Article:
Archives August 2021

intrinsically safe

Intrinsically Safe

Intrinsically safe two-way radios are essential for certain environments.

Environments such as gas installations, where there is a potential risk of explosion.

Explosive atmospheres in the workplace include flammable gases, vapours, and flammable dust.

An example of where vapours can be dangerous is in a ships battery room.

Vapour emitted from charging batteries, produces potentially flammable vapour.

Vapour can ignite, causing damage and potential loss of life.

Conventional walkie talkies pose a small potential risk of causing a spark.

A spark could result in an explosion.

The Dangerous Substances and Explosive Atmospheres Regulations 2002 (DSEAR) places duties on employers to eliminate or control the risks from explosive atmospheres in their workplace.

What is an explosive atmosphere according to DSEAR?

DSEAR defines an explosive atmosphere as a mixture of dangerous substances mixed with air, under atmospheric conditions, in the form of gases, vapours, mist or dust in which, after ignition has occurred, combustion spreads to the entire unburned mixture.

Atmospheric conditions are commonly referred to as ambient temperatures and pressures. That is to say temperatures of –20°C to 40°C and pressures of 0.8 to 1.1 bar.

What is ATEX?

ATEX is two European directives on controlling potentially explosive atmospheres.

1) Directive 99/92/EC (also known as ‘ATEX 137’ or the ‘ATEX Workplace Directive’) covers the minimum requirements for improving the health and safety protection of workers potentially at risk from explosive atmospheres. 

2) Directive 94/9/EC (also known as ‘ATEX 95’ or ‘the ATEX Equipment Directive) on the approximation of the laws of Members States concerning equipment and protective systems intended for use in potentially explosive atmospheres. 

The EU ATEX directives still currently apply to the UK.

ATEX intrinsically safe radios are available to meet the directive requirements.

ATEX radios are specially sealed to stop the risk of a spark causing an explosion.

lincoln UK

Lincoln Cathedral Two Way Radio

Lincoln cathedral now uses Hytera two-way radio to coordinate services and visitors.

Their existing otdated analogue based system was very old and needed replacement.

Yesway Communications’ were approached to quote for a new system, and we were awarded the contract;

A full radio range survey was carried out, including from the roof!

Whilst we were up on the roof, we surveyed the existing wireless communications systems, that are up there.

Being a high building on a high hill, the cathedral is naturally a popular place to mount an antenna on top.

This popularity has resulted in a number of antennas being mounted on the central tower roof.

Although modern digital two-way radio equipment such as the Hytera BD505 has excellent resistance to RF (Radio Frequency) intererence, we wanted to thoroughly analyse potential interference issues.

Lincoln cathedral is over 1000 years old and built of thick stone.

After extensive testing, we decided to move the system from VHF to UHF.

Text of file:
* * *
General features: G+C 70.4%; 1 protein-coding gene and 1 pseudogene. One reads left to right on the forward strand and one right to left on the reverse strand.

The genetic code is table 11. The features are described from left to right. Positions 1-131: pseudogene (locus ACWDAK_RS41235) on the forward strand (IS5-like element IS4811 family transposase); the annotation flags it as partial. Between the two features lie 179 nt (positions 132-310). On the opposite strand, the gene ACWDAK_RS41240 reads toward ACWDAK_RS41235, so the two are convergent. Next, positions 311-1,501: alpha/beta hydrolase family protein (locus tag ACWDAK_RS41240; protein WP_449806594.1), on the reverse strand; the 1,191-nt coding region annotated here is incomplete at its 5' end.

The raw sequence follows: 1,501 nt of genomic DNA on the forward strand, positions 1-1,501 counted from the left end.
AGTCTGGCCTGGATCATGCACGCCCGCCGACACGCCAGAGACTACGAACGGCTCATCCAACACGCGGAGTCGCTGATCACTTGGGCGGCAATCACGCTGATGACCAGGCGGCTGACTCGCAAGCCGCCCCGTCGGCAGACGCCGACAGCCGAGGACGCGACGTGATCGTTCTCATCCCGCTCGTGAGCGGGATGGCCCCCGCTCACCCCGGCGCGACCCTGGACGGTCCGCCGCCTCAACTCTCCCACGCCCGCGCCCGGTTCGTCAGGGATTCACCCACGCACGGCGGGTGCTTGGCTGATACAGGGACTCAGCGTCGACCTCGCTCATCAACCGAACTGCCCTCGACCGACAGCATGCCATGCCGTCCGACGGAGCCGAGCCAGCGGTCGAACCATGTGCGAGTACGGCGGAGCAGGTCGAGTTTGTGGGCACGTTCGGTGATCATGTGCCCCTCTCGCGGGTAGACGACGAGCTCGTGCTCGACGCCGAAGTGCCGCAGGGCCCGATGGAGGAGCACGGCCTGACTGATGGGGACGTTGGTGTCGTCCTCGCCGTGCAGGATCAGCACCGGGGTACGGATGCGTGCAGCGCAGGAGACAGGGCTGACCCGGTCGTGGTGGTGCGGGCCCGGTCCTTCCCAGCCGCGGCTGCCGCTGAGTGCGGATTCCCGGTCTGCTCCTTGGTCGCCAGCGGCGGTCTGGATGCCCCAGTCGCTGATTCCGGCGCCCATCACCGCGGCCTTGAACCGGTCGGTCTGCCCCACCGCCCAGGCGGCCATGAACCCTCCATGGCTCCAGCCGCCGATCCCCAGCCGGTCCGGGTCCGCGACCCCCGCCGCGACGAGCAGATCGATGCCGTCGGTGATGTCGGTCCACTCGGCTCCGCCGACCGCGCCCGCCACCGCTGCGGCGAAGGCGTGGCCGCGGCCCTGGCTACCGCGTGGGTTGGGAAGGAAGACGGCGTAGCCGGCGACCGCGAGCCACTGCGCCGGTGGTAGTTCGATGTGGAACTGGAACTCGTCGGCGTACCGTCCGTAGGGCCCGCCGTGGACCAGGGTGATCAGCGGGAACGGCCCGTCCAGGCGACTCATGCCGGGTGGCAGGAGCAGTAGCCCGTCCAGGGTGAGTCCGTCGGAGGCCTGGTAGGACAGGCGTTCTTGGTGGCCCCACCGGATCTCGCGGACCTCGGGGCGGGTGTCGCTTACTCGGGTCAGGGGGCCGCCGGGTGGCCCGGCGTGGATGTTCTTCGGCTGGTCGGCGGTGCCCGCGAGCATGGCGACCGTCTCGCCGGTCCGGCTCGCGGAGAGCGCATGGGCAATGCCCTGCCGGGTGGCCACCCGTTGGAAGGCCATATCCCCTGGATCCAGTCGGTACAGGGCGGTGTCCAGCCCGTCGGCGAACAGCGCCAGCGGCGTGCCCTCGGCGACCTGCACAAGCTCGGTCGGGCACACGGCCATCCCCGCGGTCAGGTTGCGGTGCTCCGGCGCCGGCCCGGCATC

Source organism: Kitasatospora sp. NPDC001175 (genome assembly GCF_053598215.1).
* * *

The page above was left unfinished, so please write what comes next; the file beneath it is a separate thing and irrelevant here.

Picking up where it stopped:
VHF is great in open country, but there was a coverage blackspot, that changing to UHF solved.

The original two-way radios used the older analogue technology, which is gradually being superseded by digital.

There are two types of digital two-way radios, DMR and dPMR.

DMR has emerged as the dominant standard in much the same way that VHS video recorders (remember them) became more popular than the Betamax standard.

The equipment we recommended to Lincoln Cathedral was the Hytera BD505.

Hytera BD505
DMR Digital Technology

The Hytera BD505 offers IP54 ingress protection, making it ideal for mainly indoor use, inside the Cathedral.

The compact design and DMR digital technology gives the cathedral a radio that is easy to carry, and with excellent sound quality.

Ongoing support and customer service is being provided, and we are so honoured and grateful to Lincoln Cathedral, for choosing us to serve them.

long range walkie talkies

Long Range Walkie Talkies

Long-range walkie talkies for hire have changed in recent years.

The traditional way was to use a repeater system.

A repeater system receives a weak signal and retransmits it.

This increases range.

Repeaters require an antenna system, located on a hill or high tower.

The reason that the antenna needs to be high, is to overcome obstacles and the curvature of the earth.

Obstacles such as hills and buildings, reduce or attenuate the radio signal. In the case of a hill, it will block a signal completely.

This is because radio signals used by walkie talkies, normally are at a frequency above 30 MegaHertz (Mhz).

Radio signals above 30 Mhz generally operate in a ‘line of sight’ manner.

Line of sight means that they go in straight lines, rather than bounce off the Ionosphere (for example), like frequencies below 30 Mhz.

The traditional way to cover a wide event coverage area was to use a repeater system.

The repeater system utilised a temporary antenna tower.

The tower would be located so that the antenna could ‘see’ over the object that was blocking the signal (such as a hill), thus extending the communications range.

Long-range walkie talkies are now available that do not need repeaters.

The new technology combines the instant communication of a two-way radio, with the coverage of a mobile phone.

By using the data capability of mobile phone networks, national or even worldwide coverage is possible.

Long range walkie talkies are available to buy and rent from Yesway.

By using this new technology, you do not require the expense of a repeater system and antenna.